I saw a man sitting on a bench in Union Square. He was an older, rather distinguished looking gentleman. His clothes looked mismatched, but in a concerted sort of way– the way a professor dresses when he wishes to say: I spend too much time on my mind to worry about my clothes. The man was reading The New York Times. I approached him.
May I take your photograph, I asked.
No, he said. But sit down for a minute, let’s talk.
Talking with strangers on benches in parks. One of my favorite New York traditions.
Tell me your story, he said. So I told him my story. I began with the bond trading.
Well, I traded bonds in Chicago for three years.
I too worked in banking, he said. So I thought I had a receptive audience. So I told him all about bond trading. I talked about the swings. The excitement. The huge amounts of money being entrusted to kids in their early twenties. How late in 2008 markets were moving on nothing but sheer terror. He’s in banking, I thought. Surely he’s interested. He was nodding the whole time, asking appropriate questions. I thought for sure he loved markets like I love markets. And I love markets. But when I finished speaking, he dropped a bomb on me.
You people make me sick, he said.
Excuse me? I said.
You Americans are sick. I listen to you and I realize how much I hate this damn country with your damn love of money and love of capitalism. You people make me so mad. And he was mad. He was riled up real good. (Didn’t he say he was in banking?) It would appear that I was falling victim to a guerilla hippie attack.
Whoa, whoa, whoa, whoa, I said. I hate guerilla hippie attacks. Especially ones that use the words “you people.” Wait a second, I said. You are sitting in Union Square, in New York City—possibly the most diverse location on the face of the earth. And you are saying things like ‘You Americans’ and ‘You People.’ I assure you, there are no two Americans in this park that have the same viewpoint.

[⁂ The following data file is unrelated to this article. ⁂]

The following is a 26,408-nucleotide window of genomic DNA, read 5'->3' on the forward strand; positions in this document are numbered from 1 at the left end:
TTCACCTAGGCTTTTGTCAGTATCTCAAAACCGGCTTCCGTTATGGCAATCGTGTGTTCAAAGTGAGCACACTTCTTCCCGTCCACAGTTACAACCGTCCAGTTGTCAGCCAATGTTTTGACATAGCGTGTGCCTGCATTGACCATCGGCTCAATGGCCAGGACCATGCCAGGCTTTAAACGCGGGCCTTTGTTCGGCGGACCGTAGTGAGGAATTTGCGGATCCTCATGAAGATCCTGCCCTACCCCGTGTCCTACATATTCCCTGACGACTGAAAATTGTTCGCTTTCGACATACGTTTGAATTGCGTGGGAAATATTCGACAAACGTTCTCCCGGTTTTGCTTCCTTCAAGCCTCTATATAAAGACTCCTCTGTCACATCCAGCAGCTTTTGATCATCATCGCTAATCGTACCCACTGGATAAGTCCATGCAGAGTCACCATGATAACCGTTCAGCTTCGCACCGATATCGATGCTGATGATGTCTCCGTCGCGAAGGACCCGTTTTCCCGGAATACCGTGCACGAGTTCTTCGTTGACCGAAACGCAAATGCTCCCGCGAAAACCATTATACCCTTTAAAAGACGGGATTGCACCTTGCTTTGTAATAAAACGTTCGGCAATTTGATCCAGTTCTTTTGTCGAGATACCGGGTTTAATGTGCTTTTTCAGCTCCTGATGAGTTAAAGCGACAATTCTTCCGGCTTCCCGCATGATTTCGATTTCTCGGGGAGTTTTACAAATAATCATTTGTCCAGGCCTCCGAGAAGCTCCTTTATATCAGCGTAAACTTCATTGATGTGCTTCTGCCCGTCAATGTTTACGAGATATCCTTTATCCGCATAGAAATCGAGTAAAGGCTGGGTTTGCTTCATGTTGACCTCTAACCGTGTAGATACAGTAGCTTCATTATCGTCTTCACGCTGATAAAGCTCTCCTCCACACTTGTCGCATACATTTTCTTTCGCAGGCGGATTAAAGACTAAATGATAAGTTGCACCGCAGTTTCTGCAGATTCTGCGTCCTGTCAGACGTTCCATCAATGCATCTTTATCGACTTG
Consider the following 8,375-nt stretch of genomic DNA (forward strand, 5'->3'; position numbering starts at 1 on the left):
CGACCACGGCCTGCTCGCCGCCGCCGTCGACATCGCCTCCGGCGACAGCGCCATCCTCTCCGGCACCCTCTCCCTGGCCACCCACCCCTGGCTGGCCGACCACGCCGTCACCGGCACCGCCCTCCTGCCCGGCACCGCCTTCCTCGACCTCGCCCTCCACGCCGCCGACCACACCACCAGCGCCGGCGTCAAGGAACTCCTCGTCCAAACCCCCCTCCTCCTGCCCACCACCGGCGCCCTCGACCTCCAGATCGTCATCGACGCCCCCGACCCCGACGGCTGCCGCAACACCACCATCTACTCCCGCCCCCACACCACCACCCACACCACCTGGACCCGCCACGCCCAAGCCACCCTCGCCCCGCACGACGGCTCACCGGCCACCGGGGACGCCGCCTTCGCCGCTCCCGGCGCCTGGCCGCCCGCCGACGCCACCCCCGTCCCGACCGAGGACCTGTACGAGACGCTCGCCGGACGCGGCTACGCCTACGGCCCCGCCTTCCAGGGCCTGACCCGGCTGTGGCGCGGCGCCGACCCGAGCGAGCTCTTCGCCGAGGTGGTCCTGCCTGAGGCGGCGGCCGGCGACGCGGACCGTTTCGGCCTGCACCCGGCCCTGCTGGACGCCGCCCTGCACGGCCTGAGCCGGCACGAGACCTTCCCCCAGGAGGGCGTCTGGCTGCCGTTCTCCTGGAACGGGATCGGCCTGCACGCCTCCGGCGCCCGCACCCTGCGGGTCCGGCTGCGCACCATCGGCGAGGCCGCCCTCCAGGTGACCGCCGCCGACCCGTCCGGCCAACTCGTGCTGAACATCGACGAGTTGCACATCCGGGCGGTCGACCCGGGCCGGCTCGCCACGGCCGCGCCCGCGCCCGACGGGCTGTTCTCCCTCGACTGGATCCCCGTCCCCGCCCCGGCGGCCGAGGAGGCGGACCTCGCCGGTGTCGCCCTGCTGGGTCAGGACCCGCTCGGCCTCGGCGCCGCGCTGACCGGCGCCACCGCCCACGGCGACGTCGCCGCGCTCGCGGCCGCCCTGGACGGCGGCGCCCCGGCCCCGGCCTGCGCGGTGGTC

Well, he said, perhaps those words are too strong. But your capitalism is a cancer on the world. Everything about this country is sick. You’re financially sick. You’re psychologically sick. Everything is about money with you people and you try to force your ways on the rest of the world.
I personally am a huge fan of capitalism, I said. And I am. I love free markets. I love nature, and social justice, and Martin Luther King. But I also love free markets. I love to eat psychedelic mushrooms and reflect on how the universe is pure loving energy. But I also love free markets. I think capitalism is a wonderful thing, I said. I said it with the confidence of someone who used to think capitalism was a horrible thing.
It’s ruining the world, he said. Just look at New York. Everywhere it’s a Starbucks. Or a Duane Reade. This place used to have character. When I was growing up, there were Mom and Pop stores, and Jewish fish markets on the Lower East Side. Now it’s nothing but corporations. Look at what capitalism has done to New York. And you Americans go and force your capitalism on the rest of the world.